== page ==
FEATURED SEARCH: asthma SIT
Specific immunotherapy (SIT) has the potential to cure severe asthmatic responses to cat-induced allergy, but existing vaccines also tend to induce adverse reactions that have been traced to the IgE epitope that binds T cells. Researchers at the Karolinska Institute in Sweden have found a novel way to reduce the density of these epitopes on the vaccine surface, limiting cross-linking that can trigger late-stage reactions. The novel vaccines are still capable of inducing formation of the blocking antibodies required for vaccine efficacy, they find, but in vitro studies suggest a greatly reduced capacity to trigger anaphylactic reactions.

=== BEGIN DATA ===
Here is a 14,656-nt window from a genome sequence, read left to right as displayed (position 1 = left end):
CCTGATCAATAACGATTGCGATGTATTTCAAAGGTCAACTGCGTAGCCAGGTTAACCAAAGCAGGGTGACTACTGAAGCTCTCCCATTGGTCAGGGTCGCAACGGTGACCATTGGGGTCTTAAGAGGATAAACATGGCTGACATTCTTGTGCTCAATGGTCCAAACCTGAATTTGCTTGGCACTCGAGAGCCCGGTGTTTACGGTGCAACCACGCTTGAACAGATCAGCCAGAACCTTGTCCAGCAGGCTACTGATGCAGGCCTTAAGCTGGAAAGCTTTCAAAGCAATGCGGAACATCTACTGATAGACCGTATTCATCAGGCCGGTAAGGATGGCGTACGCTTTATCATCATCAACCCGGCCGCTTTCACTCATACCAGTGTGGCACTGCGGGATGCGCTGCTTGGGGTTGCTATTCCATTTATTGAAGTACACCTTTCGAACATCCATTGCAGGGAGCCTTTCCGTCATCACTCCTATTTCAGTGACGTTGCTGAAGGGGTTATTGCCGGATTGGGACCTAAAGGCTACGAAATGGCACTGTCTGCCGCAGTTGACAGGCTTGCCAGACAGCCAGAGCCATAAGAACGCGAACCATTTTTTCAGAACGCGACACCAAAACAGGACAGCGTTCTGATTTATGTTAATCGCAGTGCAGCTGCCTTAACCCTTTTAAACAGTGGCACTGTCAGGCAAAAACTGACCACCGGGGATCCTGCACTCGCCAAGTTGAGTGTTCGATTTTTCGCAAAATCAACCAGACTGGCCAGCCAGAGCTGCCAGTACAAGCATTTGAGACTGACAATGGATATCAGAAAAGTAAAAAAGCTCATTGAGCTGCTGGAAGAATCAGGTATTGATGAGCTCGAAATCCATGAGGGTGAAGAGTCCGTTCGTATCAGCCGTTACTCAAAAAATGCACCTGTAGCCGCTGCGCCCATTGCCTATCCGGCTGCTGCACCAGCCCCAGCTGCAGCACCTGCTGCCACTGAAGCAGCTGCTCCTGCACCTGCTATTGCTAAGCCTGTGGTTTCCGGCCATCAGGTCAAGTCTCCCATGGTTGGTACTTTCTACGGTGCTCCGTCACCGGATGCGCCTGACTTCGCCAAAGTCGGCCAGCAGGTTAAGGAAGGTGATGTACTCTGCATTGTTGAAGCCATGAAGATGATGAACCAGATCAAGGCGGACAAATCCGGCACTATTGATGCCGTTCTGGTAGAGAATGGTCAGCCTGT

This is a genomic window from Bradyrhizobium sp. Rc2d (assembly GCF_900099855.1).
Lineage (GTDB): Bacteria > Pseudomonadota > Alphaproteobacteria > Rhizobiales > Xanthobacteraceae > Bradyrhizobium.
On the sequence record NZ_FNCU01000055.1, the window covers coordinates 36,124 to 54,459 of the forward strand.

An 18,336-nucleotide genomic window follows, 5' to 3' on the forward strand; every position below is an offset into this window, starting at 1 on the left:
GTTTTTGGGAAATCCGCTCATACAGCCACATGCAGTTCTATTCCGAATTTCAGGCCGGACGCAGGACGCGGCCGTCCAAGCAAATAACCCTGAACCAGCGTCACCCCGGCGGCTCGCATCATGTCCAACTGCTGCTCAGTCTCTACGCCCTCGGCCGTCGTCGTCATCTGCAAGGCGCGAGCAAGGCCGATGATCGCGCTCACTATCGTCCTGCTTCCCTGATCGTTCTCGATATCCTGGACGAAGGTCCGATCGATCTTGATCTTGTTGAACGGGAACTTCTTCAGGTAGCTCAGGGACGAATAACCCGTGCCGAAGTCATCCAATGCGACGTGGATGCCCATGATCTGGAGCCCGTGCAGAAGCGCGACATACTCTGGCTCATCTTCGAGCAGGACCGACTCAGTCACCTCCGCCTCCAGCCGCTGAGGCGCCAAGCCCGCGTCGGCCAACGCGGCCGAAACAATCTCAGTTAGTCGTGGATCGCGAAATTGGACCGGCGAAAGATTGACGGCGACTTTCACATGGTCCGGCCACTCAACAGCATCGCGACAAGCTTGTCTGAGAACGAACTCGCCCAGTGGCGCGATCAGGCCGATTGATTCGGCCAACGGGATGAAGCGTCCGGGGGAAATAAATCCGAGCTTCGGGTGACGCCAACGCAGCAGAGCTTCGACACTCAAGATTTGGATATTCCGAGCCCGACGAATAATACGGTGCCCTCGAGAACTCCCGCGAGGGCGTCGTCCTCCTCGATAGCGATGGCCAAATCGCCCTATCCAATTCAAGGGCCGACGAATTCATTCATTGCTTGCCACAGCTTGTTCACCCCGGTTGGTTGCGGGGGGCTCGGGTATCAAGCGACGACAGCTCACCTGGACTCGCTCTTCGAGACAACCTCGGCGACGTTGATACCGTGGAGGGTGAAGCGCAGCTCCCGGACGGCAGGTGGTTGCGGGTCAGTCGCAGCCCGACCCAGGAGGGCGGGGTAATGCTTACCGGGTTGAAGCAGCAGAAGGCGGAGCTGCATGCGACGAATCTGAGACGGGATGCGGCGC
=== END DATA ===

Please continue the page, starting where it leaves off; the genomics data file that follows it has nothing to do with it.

RESULT: In Vitro Evolution of Allergy Vaccine Candidates, with Maintained Structure, but Reduced B Cell and T Cell Activation Capacity
PLoS One | Sep 13, 2011 (FREE FULL TEXT)
No longer hampered by the crude immunogenicity of natural allergen extracts, we now have details about the genomes of all important allergy triggers. Combining this knowledge with biotechnology, we are about to witness a blossoming of safe and effective SIT that can eliminate allergies, say the authors of this review (available in full text for free.) "There is no doubt that recombinant allergen-based vaccination strategies will be generally applicable to most allergen sources" they write, allowing "safe allergy vaccines for the treatment of the most common forms of IgE-mediated allergies."
RESULT: Recombinant allergens for allergen-specific immunotherapy: 10 years anniversary of immunotherapy with recombinant allergens
Allergy (PubMed) | Jun 1, 2011 (FREE FULL TEXT)